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Caught in the Af-Pak Quagmire

Since the tragic events of 9/11, the western world in general and the liberal, modernist intellectuals in the Muslim world have been trying to understand the causes of extremism. If we are able to understand fully the reasons for the emergence of violent, extremist groups with the agenda of capturing the soul of Muslims societies, the task of taking remedial measures will be a lot easier.

Not that the policymakers who have conducted security and foreign affairs of the state and academics from different disciplines of human sciences have not tried to do so. Rather, it is the complex social reality and the involvement of many local, regional and foreign actors in the making of the violent mindset that makes our understanding of the conflict incomplete and sometimes subjective.

Riaz Mohammad Khan, a distinguished career diplomat and an author of two books on Afghanistan, doesn’t claim to have found conclusive answers to the larger questions of extremism and conflict in the region in Afghanistan and Pakistan: Conflict, Extremism, and Resistance to Modernity. In a modest tone, he wishes to participate in the intellectual debate and register his views. Writing this book is important for two reasons. Firstly, Ambassador Khan has personally and intimately participated in the formulation of Pakistan’s position on a wide range of issues relating to Afghanistan. Naturally, the world community and many of us in Pakistan would be interested in hearing from people like him who have been insiders. Secondly and more importantly, as Pakistan is one of the countries most affected by more than 30 years of conflict in Afghanistan, its citizens and intellectuals must make a contribution to understanding the conflict. There is an obligation to be intellectually present in the debates and controversies, and in the generation of ideas about how we can recover from the extremist and violent mindset.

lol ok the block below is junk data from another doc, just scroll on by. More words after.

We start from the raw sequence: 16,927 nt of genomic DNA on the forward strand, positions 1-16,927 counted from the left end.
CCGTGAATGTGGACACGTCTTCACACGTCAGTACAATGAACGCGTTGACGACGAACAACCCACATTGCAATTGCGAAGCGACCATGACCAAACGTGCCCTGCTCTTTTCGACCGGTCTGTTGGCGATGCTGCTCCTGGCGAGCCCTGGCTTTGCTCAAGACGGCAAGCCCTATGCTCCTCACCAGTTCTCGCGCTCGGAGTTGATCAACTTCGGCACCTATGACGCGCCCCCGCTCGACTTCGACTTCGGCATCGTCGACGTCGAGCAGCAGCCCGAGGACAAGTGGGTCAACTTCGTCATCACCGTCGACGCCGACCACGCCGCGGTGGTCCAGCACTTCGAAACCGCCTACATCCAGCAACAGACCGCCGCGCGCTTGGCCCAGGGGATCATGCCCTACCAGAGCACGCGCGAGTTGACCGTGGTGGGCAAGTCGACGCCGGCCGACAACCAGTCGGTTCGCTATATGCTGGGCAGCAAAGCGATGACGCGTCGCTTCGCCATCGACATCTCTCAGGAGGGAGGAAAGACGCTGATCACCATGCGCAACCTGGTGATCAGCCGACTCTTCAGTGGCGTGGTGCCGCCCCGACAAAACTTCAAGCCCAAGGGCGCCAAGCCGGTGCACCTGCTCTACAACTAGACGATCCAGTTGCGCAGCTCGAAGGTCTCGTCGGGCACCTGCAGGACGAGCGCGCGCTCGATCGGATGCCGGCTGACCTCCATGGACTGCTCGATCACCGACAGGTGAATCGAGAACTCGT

This is an urgent task. Insiders’ view of Afghanistan, Pakistan and the conditions that have produced the conflict are perhaps more important than of those outsiders who study these issues from their secluded desks. This is not a judgement on the quality of scholarship of either category, but a comment on the importance of the medium of books to exchange ideas and articulate alternative perspectives.

The contents of the book can be divided into three parts according to the way it has been organised. The first part of the book is a detailed analysis of the developments in Afghanistan leading to the emergence of the Taliban. Most of the facts about the rise of the Taliban are well-known. What this book contributes to our knowledge is mere confirmation by an insider in the Pakistan Foreign Office of the security concerns, regional interests and limited options that prompted Pakistan to support the Taliban. Before betting on the Taliban, Pakistan had tried every possible means to keep the Mujahiden factions unified and focussed on cooperation to ensure stability and peace in Afghanistan. The author argues with a lot of evidence how Pakistan lost influence over the Mujahideen organisations after the fall of the Najibullah regime — their struggle for power and personal rivalries were just too strong. In this struggle they looked towards outside supporters and fashioned their own respective foreign and security policies. That brought in regional countries into the Afghan power game — Pakistan being just one of them. The result was political fragmentation of Afghanistan and the emergence of warlords controlling parcels of the country.

Khan argues that two major objectives guided Pakistan’s policy toward Afghanistan — “friendly government” and “strategic depth” — objectives he considers “dubious and impractical”. Ideas like these also make Afghans suspicious of Pakistan’s intentions, as they appear to be offensive, patronising and interventionist. He argues for an alternative approach, working bilaterally towards “normal friendly relations” and stability in Afghanistan that will promote Pakistan’s interests better than what he considers “confused and warped thinking” such as strategic depth.

These are serious comments, which demonstrate two different approaches on regional foreign policy — one adopted by the Foreign Office and the other by the security establishment of Pakistan.